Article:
Choose the bookmaker with the biggest odds or best each way terms on offer. Sometimes one bookie will be a standout price and that is where you should place your bet.  

Tell the bookmaker the horse number and how much you wish to bet. 

" i want £ 6 win bet on horse number 2"  or i would like £5 each way on horse number 7.

The bookie will give you a slip with your bet printed out  on the ticket. 

Tote Bets

When at the course you will note that there is an alternative to the on course bookmakers in the shape of the Tote

Tote betting is pool betting with winnings generated from individuals placing money with the Tote. 

Many of their bets are similar to what you can bet on with the bookmakers (although payouts differ from race to race) although there are several bets that are unique to the Tote. 

You may get better returns with the tote especially on outsiders, less people will have bet on outsiders and therefore there will be fewer winning tickets. 

The Tote has a strong presence at racecourses throughout the UK.

Time of Arrival

It would help if you aimed to arrive at the track in plenty of time; the racecourse gates typically open a couple of hours before the first race. Having some time will enable you to familiarise yourself with the facilities and organise your betting strategy for the day.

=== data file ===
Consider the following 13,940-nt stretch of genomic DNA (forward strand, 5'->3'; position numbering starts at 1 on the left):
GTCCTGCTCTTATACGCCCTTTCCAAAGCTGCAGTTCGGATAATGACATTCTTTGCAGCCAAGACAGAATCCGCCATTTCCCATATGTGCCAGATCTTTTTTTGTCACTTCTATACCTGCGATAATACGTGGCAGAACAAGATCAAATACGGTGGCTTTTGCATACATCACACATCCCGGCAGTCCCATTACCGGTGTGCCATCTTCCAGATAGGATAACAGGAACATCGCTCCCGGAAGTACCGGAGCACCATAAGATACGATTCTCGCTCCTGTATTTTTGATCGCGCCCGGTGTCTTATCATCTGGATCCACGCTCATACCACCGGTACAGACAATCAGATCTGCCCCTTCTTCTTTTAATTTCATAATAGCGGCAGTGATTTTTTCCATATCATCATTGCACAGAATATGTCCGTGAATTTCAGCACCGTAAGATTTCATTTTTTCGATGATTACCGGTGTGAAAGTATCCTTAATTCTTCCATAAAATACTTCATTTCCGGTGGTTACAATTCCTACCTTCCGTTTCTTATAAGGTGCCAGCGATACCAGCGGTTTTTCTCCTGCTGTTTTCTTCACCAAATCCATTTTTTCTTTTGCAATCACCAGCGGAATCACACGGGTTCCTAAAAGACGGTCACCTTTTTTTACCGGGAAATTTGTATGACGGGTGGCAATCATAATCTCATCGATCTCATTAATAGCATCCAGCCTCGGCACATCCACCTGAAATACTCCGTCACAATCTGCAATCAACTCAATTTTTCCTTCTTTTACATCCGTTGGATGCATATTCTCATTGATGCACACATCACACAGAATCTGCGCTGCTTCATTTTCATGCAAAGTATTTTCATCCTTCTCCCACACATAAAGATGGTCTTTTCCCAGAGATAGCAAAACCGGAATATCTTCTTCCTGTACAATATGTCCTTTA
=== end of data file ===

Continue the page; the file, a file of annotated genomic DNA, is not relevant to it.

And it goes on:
Tote Win

Tote win bets are pretty much exactly the same as standard win bets except your bet is settled by the Tote win dividend rather than the fixed odds you’d get at a bookmaker. You may see guide prices from the Tote but remember these are only a guide and the dividends can differ significantly.

In the tote image below the win and place figures will fluctuate and are just a guide to the pool, at the completion of the race a win and place figure will be announced. 


Place

The Tote allows you to bet place only unlike most on course bookmakers. Place bets are also settled by a place dividend and this kind of bet can be favourable when a horse consistently runs well without winning or if there is a hot favourite in the race that you think won’t be beaten but you fancy your selection to run well behind it. The number of places paid reflect standard each way betting terms.

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Weighed In

Do not lose or tear up your betting ticket until the “weighed in “ announcement has been made. This signals that the race result has been confirmed.

Preparing to Bet

Setting a budget

When you go racing it can be an expensive day out that is why it is always wise to set yourself a betting budget. You could divide the amount of money you have by the number of races or select races that you like the look of and just bet on those. The makeup of the races and place terms may also have a bearing on whether you bet on win or each way or place. Remember you may also want to keep funds for any multiple or pool bets such as the Jackpot or Placepot. 

Choosing the right race and horse

Most races are divided between handicaps and non handicaps. Handicaps tend to be harder to solve but normally offer bigger odds. You can visit the pre parade ring to see how your selection looks but deciding which horse looks the best can be a skill that takes a long time to learn. There will be an award before the race for the “best turned out” which can indicate a horse that has been well prepared by the trainer and their groom. 

Glossary of racing terms